Title: Is the Multiverse Hypothesis capable of explaining the Fine Tuning of Nature Laws and Constants? The Case of Cellular AutomataAuthors: Francisco José Soler Gil, Manuel AlfonsecaThe objective of this paper is analysing to which extent the multiverse hypothesis provides a real explanation of the peculiarities of the laws and constants in our universe. First we argue in favour of the thesis that all multiverses except Tegmark's <<mathematical multiverse>> are too small to explain the fine tuning, so that they merely shift the problem up one level. But the <<mathematical multiverse>> is surely too large. To prove this assessment, we have performed a number of experiments with cellular automata of complex behaviour, which can be considered as universes in the mathematical multiverse. The analogy between what happens in some automata (in particular Conway's <<Game of Life>>) and the real world is very strong. But if the results of our experiments can be extrapolated to our universe, we should expect to inhabit -- in the context of the multiverse -- a world in which at least some of the laws and constants of nature should show a certain time dependence. Actually, the probability of our existence in a world such as ours would be mathematically equal to zero. In consequence, the results presented in this paper can be considered as an inkling that the hypothesis of the multiverse, whatever its type, does not offer an adequate explanation for the peculiarities of the physical laws in our world. Read more (558kb, PDF)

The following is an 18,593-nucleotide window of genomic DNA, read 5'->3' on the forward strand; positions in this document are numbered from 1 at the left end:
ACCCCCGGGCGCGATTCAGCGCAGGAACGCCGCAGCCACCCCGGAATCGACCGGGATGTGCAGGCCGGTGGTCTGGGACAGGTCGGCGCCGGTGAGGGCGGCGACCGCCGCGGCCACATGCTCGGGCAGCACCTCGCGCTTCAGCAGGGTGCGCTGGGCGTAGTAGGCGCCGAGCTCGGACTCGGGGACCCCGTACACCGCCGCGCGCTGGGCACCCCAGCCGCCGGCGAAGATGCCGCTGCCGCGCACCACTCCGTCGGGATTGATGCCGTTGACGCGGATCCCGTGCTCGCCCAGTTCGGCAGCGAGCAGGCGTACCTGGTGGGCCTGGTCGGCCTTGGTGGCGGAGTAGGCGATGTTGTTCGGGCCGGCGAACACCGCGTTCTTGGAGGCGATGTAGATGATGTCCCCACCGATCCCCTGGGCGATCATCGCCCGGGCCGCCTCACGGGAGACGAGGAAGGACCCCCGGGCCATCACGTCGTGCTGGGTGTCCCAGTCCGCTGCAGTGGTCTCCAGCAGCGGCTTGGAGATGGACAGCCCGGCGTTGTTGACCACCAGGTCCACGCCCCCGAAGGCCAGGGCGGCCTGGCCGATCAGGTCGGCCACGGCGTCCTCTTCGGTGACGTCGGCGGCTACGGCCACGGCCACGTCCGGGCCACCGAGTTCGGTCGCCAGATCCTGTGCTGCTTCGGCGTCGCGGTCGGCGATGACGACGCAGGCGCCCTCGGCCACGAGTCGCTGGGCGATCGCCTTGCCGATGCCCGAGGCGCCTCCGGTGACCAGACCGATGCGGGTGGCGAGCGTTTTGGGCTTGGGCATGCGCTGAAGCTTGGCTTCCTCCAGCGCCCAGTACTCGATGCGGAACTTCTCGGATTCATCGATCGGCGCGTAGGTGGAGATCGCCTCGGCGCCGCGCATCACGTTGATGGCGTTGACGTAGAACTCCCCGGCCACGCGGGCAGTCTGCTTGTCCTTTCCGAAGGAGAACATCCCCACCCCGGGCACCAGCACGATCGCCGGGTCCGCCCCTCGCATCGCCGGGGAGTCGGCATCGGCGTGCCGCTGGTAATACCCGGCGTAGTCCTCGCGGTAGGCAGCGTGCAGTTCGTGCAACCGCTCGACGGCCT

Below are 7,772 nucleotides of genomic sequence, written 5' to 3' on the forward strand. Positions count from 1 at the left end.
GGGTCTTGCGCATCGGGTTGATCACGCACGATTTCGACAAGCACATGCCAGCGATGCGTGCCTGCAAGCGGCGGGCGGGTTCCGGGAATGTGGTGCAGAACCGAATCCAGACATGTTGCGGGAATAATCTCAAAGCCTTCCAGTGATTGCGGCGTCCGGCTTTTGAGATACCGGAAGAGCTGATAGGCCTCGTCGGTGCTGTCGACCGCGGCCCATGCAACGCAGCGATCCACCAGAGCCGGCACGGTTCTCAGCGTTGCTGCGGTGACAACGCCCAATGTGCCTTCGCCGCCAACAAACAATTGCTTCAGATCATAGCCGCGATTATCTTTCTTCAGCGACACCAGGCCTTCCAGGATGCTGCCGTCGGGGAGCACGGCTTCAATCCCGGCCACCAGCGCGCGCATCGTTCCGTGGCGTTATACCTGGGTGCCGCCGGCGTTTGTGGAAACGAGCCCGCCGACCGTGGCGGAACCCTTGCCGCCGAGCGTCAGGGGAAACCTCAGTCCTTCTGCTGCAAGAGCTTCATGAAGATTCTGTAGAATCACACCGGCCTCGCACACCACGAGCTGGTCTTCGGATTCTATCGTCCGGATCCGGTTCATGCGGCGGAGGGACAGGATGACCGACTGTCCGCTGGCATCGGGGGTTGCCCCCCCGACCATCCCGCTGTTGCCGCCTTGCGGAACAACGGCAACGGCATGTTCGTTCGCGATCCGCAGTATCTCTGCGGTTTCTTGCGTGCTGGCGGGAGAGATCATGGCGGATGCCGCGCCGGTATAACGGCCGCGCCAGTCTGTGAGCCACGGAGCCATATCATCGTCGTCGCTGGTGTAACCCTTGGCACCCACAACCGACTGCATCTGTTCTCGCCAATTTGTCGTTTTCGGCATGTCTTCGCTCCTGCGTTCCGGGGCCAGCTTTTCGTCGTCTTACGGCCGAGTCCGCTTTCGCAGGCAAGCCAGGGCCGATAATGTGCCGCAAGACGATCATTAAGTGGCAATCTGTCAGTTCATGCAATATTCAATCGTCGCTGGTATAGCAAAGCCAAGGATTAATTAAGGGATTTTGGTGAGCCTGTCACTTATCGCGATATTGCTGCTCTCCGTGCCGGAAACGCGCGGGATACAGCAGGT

Title: The Multiverse Interpretation of Quantum MechanicsAuthors: Raphael Bousso, Leonard SusskindWe argue that the many-worlds of quantum mechanics and the many worlds of the multiverse are the same thing, and that the multiverse is necessary to give exact operational meaning to probabilistic predictions from quantum mechanics.Decoherence - the modern version of wave-function collapse - is subjective in that it depends on the choice of a set of unmonitored degrees of freedom, the "environment". In fact decoherence is absent in the complete description of any region larger than the future light-cone of a measurement event. However, if one restricts to the causal diamond - the largest region that can be causally probed - then the boundary of the diamond acts as a one-way membrane and thus provides a preferred choice of environment. We argue that the global multiverse is a representation of the many-worlds (all possible decoherent causal diamond histories) in a single geometry.We propose that it must be possible in principle to verify quantum-mechanical predictions exactly. This requires not only the existence of exact observables but two additional postulates: a single observer within the universe can access infinitely many identical experiments; and the outcome of each experiment must be completely definite. In causal diamonds with finite surface area, holographic entropy bounds imply that no exact observables exist, and both postulates fail: experiments cannot be repeated infinitely many times; and decoherence is not completely irreversible, so outcomes are not definite. We argue that our postulates can be satisfied in "hats" (supersymmetric multiverse regions with vanishing cosmological constant). We propose a complementarity principle that relates the approximate observables associated with finite causal diamonds to exact observables in the hat. Read more (475kb, PDF)
When cosmologist George Ellis turned 70 last year, his friends held a party to celebrate. There were speeches and drinks and canapés aplenty to honour the theorist from the University of Cape Town, South Africa, who is regarded as one of the world's leading experts on general relativity. But there the similarity to most parties ends.For a start, Ellis's celebration at the University of Oxford lasted for three days and the guest list was made up entirely of physicists, astronomers and philosophers of science. They had gathered to debate what Ellis considers the most dangerous idea in science: the suggestion that our universe is but a tiny part of an unimaginably large and diverse multiverse.